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Stockmans Profile - Pip Flower

Australian Working Stock Dog Magazine - Issue 20, September 2022

Born and raised in Bath, England, Pip Flower visited Australia in 2011 as a backpacker with her friend at the age of nineteen ready to enjoy and explore Australia. Their first six weeks in Australia was full of fun and parties but their money quickly ran out and it was time to replenish the bank account. Pip found a job on a cattle station in the Gulf and her love for agriculture blossomed from there.

Growing up Pip, had pet dogs around her, but at the time she considered herself to be more of a cat person. Later in life, it became Pip’s dream to own her own Border Collie due to their intelligence and looks. Whilst working on properties in rural Australia she purchased her first working dog pup, Kaden’s Betty, off Denise Hawe from Longreach. Denise gave Pip her introduction to dog trialling.

After three years of living in Australia, Pip moved back to England where she completed a degree in Agriculture at the Royal Agricultural University and became a trained arborist. During this time, she discovered Australia is where she wanted to live permanently. Through the sponsorship of Jim and Rhonda O’Connell from Camara Station in Winton, Pip returned to Australia with a working visa and later on she received permanent residency. Pip’s desire to work sheep and attend dog trials resulted in her moving from Winton to work on properties in Tasmania for a while.

Currently, Pip lives in Texas, Queensland, where she owns a starter block and contract musters goats and sheep work. After limited amounts of sheep and sheep work for her dogs, Pip has recently accepted a job offer in Maffra, New South Wales where she will be managing 10,000 crossbred ewes, allowing her to work her dogs every day.

When looking for a dog, Pip’s main focus is their temperament.They need to be sound and love you so that you can teach them anything you want” Pip said. Her main goal is to have a dog that is really strong, sound and biddable – the ultimate dog.

Pip finds when conducting sheep work, she likes to have certain dogs for certain needs. Pip’s paddock dogs are mainly Border Collies whilst for yard work she now utilises Huntaways after her introduction to them in Tasmania. Pip finds the Huntaways give her a little more firepower, particularly when she is working on her own. This year Pip is focusing on building her ideal team of dogs for sheep work, containing a mix of both Border Collies and Huntaways.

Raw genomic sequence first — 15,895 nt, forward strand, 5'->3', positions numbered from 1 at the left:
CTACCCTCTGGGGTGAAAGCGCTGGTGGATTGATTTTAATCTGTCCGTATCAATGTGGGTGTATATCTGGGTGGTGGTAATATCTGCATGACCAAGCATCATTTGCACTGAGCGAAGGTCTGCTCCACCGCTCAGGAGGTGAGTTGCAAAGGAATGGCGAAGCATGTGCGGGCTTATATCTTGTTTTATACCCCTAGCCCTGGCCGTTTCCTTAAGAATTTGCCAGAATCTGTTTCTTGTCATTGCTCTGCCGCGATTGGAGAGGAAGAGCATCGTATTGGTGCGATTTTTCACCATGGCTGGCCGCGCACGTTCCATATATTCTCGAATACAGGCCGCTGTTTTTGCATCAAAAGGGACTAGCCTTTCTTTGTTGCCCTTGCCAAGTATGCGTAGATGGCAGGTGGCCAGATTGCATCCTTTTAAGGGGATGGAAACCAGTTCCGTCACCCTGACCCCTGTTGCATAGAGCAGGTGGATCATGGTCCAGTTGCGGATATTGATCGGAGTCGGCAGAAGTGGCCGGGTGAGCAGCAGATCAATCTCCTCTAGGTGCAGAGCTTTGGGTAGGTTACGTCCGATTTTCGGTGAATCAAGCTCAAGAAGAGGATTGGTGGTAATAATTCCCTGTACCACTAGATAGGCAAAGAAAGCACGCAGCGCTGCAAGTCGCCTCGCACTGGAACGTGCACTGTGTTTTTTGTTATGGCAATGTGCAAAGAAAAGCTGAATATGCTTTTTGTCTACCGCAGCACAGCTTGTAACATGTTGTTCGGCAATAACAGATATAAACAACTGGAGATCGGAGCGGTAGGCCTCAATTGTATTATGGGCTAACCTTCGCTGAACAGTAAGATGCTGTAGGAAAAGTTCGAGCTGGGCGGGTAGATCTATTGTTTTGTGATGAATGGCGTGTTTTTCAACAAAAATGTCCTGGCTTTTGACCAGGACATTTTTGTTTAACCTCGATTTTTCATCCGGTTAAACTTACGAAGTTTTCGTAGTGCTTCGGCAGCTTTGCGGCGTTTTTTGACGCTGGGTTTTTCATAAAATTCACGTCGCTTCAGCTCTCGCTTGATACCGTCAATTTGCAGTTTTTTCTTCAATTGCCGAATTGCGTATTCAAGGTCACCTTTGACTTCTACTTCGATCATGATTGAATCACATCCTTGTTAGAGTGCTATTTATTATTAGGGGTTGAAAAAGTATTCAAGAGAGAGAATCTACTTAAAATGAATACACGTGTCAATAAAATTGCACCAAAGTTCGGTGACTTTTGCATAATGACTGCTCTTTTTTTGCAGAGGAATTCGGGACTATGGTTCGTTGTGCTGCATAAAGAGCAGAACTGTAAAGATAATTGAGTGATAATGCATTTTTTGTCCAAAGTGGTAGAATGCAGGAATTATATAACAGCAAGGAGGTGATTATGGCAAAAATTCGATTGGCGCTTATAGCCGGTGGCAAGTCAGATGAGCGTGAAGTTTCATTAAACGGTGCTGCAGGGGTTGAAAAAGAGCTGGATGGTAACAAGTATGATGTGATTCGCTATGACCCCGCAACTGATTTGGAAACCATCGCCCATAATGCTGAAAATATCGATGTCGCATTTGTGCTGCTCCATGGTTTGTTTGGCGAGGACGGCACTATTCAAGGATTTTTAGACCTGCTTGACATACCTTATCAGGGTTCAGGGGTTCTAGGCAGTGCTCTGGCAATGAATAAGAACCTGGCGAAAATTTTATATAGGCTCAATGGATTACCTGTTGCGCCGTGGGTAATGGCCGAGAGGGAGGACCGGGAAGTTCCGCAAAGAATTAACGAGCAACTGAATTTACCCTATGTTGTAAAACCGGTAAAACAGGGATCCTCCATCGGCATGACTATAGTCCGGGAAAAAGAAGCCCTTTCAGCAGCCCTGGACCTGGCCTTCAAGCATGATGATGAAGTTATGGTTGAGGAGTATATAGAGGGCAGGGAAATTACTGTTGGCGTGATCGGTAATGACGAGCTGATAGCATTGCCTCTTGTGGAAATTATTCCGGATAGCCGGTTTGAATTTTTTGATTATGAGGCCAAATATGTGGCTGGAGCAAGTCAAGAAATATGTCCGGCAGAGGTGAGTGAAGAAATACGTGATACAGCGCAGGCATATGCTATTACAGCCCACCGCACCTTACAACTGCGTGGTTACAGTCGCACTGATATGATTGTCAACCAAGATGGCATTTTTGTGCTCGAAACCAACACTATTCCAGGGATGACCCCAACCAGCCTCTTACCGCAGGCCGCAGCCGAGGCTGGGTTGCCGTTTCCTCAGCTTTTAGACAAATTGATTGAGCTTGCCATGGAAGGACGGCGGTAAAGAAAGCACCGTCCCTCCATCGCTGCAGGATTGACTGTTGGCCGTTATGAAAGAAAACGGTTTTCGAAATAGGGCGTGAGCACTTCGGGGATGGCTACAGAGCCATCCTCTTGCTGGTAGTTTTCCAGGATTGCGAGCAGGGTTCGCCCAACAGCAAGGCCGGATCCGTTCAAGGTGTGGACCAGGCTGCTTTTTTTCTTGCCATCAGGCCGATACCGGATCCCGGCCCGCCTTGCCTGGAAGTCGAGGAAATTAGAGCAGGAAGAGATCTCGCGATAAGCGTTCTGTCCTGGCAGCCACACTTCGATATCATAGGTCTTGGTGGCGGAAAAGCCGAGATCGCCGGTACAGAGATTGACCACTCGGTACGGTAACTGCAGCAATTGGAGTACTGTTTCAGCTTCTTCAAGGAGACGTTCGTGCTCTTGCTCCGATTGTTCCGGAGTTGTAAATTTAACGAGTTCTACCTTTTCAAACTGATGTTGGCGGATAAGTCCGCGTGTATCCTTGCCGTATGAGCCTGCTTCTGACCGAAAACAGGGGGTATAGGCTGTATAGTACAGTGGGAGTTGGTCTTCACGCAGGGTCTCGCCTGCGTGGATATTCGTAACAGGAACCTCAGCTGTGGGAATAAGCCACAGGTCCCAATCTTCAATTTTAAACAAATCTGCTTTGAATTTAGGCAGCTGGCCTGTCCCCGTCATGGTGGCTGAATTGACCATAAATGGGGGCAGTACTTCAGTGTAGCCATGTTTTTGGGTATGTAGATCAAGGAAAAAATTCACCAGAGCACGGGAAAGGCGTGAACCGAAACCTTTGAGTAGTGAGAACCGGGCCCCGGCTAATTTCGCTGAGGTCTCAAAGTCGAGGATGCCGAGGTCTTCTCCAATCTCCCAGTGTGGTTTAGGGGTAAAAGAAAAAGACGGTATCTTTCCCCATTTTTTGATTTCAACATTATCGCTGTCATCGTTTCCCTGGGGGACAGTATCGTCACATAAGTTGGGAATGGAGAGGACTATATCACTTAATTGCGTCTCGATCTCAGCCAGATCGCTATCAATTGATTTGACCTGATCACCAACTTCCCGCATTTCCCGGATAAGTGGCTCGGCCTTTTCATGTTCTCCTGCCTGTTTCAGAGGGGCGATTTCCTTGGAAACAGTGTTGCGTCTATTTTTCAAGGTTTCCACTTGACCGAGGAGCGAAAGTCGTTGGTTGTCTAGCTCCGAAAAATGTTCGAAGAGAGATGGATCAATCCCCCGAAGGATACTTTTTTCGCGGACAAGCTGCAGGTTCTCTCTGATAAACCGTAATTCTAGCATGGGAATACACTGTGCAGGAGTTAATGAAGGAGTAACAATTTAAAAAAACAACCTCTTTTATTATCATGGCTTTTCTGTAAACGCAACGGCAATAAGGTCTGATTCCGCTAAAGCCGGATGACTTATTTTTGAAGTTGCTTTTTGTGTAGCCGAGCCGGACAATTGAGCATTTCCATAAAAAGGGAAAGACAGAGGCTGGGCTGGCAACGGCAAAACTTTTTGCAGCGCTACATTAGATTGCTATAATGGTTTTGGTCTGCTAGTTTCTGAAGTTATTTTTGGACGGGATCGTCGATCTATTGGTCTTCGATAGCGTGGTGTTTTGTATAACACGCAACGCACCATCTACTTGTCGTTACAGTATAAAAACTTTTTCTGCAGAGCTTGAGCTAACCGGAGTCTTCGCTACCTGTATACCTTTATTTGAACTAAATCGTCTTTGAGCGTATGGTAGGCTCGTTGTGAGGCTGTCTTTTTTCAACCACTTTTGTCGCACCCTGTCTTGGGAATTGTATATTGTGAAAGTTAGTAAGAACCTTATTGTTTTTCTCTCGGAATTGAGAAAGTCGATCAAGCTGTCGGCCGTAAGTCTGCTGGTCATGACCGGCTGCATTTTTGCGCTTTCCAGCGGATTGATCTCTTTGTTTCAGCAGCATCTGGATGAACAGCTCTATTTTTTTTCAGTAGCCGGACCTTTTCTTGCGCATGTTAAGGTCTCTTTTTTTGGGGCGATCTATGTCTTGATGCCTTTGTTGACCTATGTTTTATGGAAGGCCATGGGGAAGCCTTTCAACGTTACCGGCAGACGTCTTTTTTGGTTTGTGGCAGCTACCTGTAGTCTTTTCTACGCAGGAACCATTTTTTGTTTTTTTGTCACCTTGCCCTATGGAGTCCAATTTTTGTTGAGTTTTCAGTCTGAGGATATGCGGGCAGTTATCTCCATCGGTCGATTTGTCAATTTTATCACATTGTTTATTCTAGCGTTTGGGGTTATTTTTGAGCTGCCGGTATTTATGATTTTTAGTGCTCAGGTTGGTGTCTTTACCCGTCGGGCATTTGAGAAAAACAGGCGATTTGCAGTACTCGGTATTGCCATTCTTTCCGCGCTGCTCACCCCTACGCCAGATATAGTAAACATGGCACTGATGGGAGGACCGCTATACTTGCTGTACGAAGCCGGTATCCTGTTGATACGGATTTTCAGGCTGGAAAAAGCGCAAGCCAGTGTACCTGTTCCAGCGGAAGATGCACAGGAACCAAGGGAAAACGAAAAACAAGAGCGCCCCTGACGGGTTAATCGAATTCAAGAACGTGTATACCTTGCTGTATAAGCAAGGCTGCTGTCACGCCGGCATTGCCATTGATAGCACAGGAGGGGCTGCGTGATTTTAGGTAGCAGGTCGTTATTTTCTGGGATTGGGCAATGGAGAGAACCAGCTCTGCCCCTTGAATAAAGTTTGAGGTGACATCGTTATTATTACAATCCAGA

When it comes to training dogs pip has found Jim and Rhonda O’Connell taught her how to get her dog to carry its sheep, helping to calmly move her sheep between obstacles during a three sheep trial. Whilst in Tasmania, Pip needed to have the control in her dogs to move crossbred lambs back through a fence, she has found this work helped her with the obstacles of the three sheep trials as a lot of times you would only have one shot and it needed to work perfectly.

These days Pip uses tips and pointers from multiple different people and creates her own style when it comes to training her dogs. Pip finds bringing her pups up correctly by getting the basics right and not rushing them, allows her to build a strong and capable dog. She does this by bringing them up with a lot of love and fair discipline, so they know what their purpose is when working sheep – to please the handler.

Pip’s biggest achievements with her dogs would be coming sixth with her home bred dog, Flower’s Hurricane, at the recent Three Sheep Nationals this year in Hall, especially considering she’s never competed at that level before. She also found the Mackenzie Hazelton Charity Stock Dog Trial in Cowra a big achievement as her dog Wynella Coast has been extremely hard headed and the journey they have undergone flourished at that competition whilst winning the Cattle and Paddock Section, resulting in second position overall.

Away from trialling, Pip’s proudest achievement is now having the confidence to go out and just complete a stock job, where she no longer has the thought that she may not be able to get it done. Instead, she gets in there and gets it done.

Future ambitions for Pip include improving her trialling skills and having a really good team of working dogs that can trial competitively in the open ring of a weekend and still complete stock job tasks throughout the week. Her aim is to have dogs where you don’t need to rely on getting suitable sheep, she wants them to step up and control them no matter the sheep’s temperament.

Pip’s motto in life is to not be afraid of doing things and ask questions, people are a lot nicer than we expect. People will want to help you if you’re willing to listen and practice what they are teaching you. Ultimately, Pip wants people to know that anyone can do it. She herself came from a city in England and is confidently and competently living a successful working life in rural Australia.

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